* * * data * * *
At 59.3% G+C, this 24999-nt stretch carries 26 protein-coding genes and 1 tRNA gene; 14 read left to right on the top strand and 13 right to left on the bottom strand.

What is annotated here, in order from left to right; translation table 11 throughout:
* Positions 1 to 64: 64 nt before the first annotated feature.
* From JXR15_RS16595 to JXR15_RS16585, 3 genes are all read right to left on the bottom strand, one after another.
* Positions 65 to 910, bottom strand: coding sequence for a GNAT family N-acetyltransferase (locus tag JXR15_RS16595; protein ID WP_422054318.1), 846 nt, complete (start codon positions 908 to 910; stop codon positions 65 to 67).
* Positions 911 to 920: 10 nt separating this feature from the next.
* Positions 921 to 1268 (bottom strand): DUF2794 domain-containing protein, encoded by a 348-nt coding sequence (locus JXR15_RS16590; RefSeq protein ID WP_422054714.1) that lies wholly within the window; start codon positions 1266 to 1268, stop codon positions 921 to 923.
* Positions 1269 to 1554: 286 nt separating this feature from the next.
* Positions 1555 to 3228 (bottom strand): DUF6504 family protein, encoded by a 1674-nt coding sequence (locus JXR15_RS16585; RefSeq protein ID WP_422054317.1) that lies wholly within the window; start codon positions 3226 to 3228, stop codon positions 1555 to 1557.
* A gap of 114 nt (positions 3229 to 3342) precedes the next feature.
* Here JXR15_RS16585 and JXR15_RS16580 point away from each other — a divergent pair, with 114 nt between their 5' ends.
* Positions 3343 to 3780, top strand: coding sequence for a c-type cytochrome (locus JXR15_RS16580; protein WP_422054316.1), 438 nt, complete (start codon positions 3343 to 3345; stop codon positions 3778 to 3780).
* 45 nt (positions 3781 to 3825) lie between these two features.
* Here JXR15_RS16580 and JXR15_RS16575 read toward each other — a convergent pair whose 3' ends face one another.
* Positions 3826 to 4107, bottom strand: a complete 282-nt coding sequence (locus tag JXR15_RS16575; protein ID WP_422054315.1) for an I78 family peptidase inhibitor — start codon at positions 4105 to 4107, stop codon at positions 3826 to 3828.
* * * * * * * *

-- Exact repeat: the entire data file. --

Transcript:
At 59.3% G+C, this 24999-nt stretch carries 26 protein-coding genes and 1 tRNA gene; 14 read left to right on the top strand and 13 right to left on the bottom strand.

What is annotated here, in order from left to right; translation table 11 throughout:
* Positions 1 to 64: 64 nt before the first annotated feature.
* From JXR15_RS16595 to JXR15_RS16585, 3 genes are all read right to left on the bottom strand, one after another.
* Positions 65 to 910, bottom strand: coding sequence for a GNAT family N-acetyltransferase (locus tag JXR15_RS16595; protein ID WP_422054318.1), 846 nt, complete (start codon positions 908 to 910; stop codon positions 65 to 67).
* Positions 911 to 920: 10 nt separating this feature from the next.
* Positions 921 to 1268 (bottom strand): DUF2794 domain-containing protein, encoded by a 348-nt coding sequence (locus JXR15_RS16590; RefSeq protein ID WP_422054714.1) that lies wholly within the window; start codon positions 1266 to 1268, stop codon positions 921 to 923.
* Positions 1269 to 1554: 286 nt separating this feature from the next.
* Positions 1555 to 3228 (bottom strand): DUF6504 family protein, encoded by a 1674-nt coding sequence (locus JXR15_RS16585; RefSeq protein ID WP_422054317.1) that lies wholly within the window; start codon positions 3226 to 3228, stop codon positions 1555 to 1557.
* A gap of 114 nt (positions 3229 to 3342) precedes the next feature.
* Here JXR15_RS16585 and JXR15_RS16580 point away from each other — a divergent pair, with 114 nt between their 5' ends.
* Positions 3343 to 3780, top strand: coding sequence for a c-type cytochrome (locus JXR15_RS16580; protein WP_422054316.1), 438 nt, complete (start codon positions 3343 to 3345; stop codon positions 3778 to 3780).
* 45 nt (positions 3781 to 3825) lie between these two features.
* Here JXR15_RS16580 and JXR15_RS16575 read toward each other — a convergent pair whose 3' ends face one another.
* Positions 3826 to 4107, bottom strand: a complete 282-nt coding sequence (locus tag JXR15_RS16575; protein ID WP_422054315.1) for an I78 family peptidase inhibitor — start codon at positions 4105 to 4107, stop codon at positions 3826 to 3828.